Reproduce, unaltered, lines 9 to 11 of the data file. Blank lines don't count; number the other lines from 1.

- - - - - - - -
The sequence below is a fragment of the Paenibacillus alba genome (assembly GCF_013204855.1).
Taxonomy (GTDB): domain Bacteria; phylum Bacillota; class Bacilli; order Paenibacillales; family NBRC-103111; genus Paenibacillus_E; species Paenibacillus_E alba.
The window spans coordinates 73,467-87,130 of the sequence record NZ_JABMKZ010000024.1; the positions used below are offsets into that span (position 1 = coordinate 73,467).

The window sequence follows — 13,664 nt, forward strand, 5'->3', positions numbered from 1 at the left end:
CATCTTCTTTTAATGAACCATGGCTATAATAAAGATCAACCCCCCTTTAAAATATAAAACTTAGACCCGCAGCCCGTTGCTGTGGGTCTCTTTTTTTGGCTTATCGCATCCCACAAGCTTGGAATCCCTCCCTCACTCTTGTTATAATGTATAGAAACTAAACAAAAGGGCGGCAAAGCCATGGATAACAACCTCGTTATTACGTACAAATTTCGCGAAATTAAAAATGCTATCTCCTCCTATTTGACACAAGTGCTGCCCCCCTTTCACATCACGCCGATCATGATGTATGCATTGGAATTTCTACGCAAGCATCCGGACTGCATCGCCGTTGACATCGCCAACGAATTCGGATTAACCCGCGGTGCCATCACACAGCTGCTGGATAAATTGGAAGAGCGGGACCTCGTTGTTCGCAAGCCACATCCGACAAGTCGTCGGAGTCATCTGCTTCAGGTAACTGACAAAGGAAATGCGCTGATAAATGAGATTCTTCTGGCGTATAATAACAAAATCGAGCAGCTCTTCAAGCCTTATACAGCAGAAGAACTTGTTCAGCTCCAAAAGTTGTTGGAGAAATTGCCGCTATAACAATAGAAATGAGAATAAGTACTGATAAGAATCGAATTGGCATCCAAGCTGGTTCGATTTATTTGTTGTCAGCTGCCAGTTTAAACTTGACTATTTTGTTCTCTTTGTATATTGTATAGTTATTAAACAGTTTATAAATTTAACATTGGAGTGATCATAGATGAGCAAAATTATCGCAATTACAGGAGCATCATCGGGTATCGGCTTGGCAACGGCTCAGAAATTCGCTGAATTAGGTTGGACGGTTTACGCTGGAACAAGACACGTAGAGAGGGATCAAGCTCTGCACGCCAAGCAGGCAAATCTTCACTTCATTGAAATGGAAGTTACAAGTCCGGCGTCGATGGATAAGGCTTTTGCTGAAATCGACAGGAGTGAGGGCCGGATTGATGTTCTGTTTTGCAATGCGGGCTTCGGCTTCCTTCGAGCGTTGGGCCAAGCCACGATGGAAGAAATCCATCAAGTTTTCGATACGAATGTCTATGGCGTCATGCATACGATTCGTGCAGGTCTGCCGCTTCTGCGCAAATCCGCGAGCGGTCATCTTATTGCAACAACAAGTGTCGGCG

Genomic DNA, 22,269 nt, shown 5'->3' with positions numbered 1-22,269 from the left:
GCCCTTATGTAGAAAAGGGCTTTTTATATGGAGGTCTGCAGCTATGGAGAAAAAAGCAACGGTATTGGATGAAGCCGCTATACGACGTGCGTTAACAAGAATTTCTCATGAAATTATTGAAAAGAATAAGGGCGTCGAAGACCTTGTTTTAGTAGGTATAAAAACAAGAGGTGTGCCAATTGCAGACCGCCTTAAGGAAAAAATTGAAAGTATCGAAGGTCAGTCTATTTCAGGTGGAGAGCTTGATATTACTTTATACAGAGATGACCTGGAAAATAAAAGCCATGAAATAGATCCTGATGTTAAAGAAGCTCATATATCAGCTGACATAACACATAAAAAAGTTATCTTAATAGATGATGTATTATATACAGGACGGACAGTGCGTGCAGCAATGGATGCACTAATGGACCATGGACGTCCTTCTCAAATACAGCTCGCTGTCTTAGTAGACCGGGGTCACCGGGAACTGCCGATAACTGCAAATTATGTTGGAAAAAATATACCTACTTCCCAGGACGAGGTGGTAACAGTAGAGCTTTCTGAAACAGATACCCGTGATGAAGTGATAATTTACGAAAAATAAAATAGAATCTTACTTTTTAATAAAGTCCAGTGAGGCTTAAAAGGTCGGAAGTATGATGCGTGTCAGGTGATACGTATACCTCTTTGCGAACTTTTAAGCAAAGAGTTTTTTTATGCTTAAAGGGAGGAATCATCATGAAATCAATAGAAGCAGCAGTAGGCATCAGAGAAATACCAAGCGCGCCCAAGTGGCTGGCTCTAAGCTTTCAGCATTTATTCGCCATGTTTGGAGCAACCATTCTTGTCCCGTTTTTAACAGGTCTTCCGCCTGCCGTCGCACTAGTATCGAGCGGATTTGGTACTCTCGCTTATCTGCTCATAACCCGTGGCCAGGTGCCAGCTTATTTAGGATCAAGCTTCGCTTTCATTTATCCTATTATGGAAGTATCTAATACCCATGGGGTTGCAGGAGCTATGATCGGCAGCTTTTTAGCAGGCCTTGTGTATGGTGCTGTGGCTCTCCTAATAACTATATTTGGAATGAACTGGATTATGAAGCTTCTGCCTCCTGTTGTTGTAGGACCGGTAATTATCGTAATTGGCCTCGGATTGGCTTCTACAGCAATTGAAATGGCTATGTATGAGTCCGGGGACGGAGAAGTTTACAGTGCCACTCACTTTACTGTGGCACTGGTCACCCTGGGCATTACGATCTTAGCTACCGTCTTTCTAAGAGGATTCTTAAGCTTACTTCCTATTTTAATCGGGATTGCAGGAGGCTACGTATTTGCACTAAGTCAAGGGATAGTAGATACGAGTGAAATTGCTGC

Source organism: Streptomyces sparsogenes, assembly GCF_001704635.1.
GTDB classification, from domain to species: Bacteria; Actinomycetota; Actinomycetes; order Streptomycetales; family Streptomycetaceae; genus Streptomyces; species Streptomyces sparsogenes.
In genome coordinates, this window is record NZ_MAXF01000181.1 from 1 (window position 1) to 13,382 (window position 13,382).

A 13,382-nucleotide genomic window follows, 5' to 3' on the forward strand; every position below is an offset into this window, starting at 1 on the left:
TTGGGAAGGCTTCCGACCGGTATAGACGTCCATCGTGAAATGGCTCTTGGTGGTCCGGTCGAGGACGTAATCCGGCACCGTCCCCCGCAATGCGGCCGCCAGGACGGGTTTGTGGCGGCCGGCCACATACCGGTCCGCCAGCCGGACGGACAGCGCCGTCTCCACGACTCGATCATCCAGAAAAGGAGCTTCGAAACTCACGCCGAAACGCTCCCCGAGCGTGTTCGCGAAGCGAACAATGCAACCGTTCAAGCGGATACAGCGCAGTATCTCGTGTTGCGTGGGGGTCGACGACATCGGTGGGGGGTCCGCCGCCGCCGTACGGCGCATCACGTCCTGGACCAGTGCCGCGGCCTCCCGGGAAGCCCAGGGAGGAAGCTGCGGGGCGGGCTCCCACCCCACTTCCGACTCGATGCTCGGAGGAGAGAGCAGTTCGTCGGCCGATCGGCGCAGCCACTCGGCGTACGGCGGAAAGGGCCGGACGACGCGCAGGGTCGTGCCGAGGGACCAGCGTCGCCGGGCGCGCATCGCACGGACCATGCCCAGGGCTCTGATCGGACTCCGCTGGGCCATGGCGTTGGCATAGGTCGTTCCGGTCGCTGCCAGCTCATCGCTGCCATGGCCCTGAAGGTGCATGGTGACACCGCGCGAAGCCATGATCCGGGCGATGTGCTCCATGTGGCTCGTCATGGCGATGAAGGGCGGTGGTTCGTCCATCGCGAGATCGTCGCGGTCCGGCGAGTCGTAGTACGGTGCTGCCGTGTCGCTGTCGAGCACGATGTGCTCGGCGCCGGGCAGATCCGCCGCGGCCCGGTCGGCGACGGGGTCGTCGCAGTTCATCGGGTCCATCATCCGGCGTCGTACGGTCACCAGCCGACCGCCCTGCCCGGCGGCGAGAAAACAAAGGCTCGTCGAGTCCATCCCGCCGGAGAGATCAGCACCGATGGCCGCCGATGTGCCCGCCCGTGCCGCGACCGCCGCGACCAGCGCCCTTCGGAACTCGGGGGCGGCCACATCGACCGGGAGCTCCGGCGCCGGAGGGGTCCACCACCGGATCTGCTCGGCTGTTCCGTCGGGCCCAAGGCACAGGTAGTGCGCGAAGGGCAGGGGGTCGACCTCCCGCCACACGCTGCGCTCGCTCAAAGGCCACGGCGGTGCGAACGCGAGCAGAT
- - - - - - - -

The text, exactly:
GTDB classification, from domain to species: Bacteria; Actinomycetota; Actinomycetes; order Streptomycetales; family Streptomycetaceae; genus Streptomyces; species Streptomyces sparsogenes.
In genome coordinates, this window is record NZ_MAXF01000181.1 from 1 (window position 1) to 13,382 (window position 13,382).

A 13,382-nucleotide genomic window follows, 5' to 3' on the forward strand; every position below is an offset into this window, starting at 1 on the left: